While stimulus check payouts are winding down, some Americans may see additional relief in the coming weeks and months. Teachers and school staff in several states have or will receive raises or bonuses, some amounting to $1,000 per person.
These funds are being distributed as part of an educational-grant program provided by the Biden administration's American Rescue Plan Act, passed earlier this year. In Georgia, for example, nearly every school employee — including teachers, teacher's aides, bus drivers and custodial and cafeteria staff — was paid a $1,000 "thank-you" bonus this spring.
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School districts in several other states, including Tennessee, Texas, California and Colorado, are offering similar incentives for teachers and staff in the hopes of retaining employees and improving morale. Michigan issued $500 hazard payments to teachers and $250 to school staff in February.
Florida's state government has also approved $1,000 bonuses for teachers and school principals, although the details of the payout plan appear to clash with federal guidelines for spending the stimulus aid. State officials say they still expect the relief to be distributed in August.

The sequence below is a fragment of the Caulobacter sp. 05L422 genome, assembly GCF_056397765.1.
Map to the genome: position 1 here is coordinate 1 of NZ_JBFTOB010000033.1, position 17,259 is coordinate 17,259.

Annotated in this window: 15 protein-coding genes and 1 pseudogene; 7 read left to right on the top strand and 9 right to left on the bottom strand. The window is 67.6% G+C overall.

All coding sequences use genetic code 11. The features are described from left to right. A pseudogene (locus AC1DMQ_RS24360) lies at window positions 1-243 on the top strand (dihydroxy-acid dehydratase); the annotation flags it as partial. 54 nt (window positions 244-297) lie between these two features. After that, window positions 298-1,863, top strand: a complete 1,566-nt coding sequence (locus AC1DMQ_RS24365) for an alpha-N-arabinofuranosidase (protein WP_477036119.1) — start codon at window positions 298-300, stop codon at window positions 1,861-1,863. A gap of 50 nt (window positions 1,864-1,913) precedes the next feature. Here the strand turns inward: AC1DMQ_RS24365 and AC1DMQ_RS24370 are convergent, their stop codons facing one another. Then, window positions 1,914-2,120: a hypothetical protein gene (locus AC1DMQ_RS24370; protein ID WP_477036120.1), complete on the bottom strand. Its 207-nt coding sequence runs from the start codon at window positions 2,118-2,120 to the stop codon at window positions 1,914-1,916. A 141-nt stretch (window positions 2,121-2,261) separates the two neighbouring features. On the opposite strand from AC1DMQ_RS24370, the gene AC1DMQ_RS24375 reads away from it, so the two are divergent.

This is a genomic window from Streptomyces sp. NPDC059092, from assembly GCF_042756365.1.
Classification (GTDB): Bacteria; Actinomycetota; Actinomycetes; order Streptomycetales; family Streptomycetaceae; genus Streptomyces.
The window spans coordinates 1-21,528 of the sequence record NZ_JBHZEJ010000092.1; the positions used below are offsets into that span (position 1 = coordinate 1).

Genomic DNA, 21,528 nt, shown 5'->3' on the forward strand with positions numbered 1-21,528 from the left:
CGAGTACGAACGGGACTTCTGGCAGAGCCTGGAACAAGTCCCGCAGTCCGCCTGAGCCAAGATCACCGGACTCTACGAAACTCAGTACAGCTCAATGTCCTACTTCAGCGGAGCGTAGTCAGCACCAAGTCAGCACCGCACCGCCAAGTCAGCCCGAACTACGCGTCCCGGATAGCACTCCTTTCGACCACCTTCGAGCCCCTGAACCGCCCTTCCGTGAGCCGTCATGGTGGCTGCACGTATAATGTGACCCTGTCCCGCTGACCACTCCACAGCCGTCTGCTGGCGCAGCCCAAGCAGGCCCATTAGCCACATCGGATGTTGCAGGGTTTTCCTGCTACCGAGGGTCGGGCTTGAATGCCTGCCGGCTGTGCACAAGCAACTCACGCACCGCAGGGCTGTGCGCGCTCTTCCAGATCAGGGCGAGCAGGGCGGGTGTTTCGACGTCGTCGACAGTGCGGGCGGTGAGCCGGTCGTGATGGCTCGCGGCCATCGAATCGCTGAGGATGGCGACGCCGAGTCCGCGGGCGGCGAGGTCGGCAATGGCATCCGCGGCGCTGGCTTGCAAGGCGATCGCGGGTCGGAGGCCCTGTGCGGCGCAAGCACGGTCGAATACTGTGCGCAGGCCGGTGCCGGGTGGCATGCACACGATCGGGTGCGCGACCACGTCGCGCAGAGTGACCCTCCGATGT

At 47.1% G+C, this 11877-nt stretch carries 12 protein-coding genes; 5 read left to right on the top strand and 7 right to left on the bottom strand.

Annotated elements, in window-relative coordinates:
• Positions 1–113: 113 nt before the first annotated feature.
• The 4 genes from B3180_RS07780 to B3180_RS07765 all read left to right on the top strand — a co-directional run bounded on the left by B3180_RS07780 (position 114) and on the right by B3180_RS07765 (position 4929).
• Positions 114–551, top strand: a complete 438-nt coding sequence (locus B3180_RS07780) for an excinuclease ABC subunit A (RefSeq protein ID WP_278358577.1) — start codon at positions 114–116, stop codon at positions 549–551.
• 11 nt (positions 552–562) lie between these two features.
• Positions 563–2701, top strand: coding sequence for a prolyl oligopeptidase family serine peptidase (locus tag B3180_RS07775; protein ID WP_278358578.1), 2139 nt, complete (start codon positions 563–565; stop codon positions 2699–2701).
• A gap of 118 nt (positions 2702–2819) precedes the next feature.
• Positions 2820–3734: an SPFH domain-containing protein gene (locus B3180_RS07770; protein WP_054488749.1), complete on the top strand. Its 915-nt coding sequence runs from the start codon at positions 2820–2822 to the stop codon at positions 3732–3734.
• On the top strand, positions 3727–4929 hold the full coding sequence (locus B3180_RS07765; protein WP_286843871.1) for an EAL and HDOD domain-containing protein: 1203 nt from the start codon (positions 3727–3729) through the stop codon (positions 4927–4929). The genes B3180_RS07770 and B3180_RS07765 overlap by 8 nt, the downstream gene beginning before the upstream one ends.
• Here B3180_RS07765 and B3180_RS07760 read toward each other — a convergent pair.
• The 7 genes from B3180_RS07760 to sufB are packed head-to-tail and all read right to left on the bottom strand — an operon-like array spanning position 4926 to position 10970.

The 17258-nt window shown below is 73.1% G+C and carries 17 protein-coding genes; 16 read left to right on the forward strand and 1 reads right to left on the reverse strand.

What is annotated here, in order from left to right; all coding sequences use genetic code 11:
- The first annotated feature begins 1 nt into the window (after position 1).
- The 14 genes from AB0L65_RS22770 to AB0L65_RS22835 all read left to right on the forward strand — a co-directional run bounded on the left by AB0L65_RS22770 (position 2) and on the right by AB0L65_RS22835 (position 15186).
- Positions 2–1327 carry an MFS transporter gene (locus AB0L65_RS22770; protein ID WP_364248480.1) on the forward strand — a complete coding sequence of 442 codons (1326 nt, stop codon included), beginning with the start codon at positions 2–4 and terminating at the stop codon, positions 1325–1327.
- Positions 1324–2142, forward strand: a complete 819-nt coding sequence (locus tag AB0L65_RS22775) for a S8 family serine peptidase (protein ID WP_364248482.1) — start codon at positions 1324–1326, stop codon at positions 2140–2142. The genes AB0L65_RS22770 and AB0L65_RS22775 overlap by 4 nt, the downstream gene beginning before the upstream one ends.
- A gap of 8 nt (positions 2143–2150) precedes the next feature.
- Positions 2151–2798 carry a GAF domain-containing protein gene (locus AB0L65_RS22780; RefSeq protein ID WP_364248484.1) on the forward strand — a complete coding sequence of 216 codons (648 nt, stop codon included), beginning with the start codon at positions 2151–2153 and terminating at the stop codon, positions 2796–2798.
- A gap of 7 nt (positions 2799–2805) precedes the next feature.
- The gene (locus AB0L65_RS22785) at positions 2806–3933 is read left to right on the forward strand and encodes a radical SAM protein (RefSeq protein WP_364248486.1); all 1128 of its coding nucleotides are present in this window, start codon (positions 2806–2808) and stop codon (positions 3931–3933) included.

Hawaii's state legislature also took up a proposal to send one-time $2,200 bonuses to teachers, but Governor David Ige vetoed the bill. A similar plan also failed in Oregon.
More aid for essential workers?
As the Associated Press reports, the relief being considered for school staff and other essential workers varies widely from state to state. Some state governments have used federal aid to distribute hazard pay early in the pandemic to certain groups, including healthcare professionals, prison guards, child-care providers and retail and grocery employees,.
While the American Rescue Plan Act provided more aid to state and local governments to support workers, only a handful of states have actively worked to distribute those funds (such as those mentioned above providing teacher bonuses).
The other type of relief still being paid out is the expanded child-tax credit, which provides up to $3,600 per child under 6, and up to $3,000 per child ages 6 through 17, for families earning up to $75,000 (single filers) or $150,000 (married filers).
Half of those funds are being paid out in advance (up to $300 or $250 per month, respectively) through the end of 2021. Families can opt out and receive a lump credit on their 2021 taxes instead.
Families earning more than the income caps will still receive some relief. The expanded child tax credit phases out by $50 for every $1,000 in additional annual income, and all families are still eligible for the existing credit of $2,000 per child up to age 17.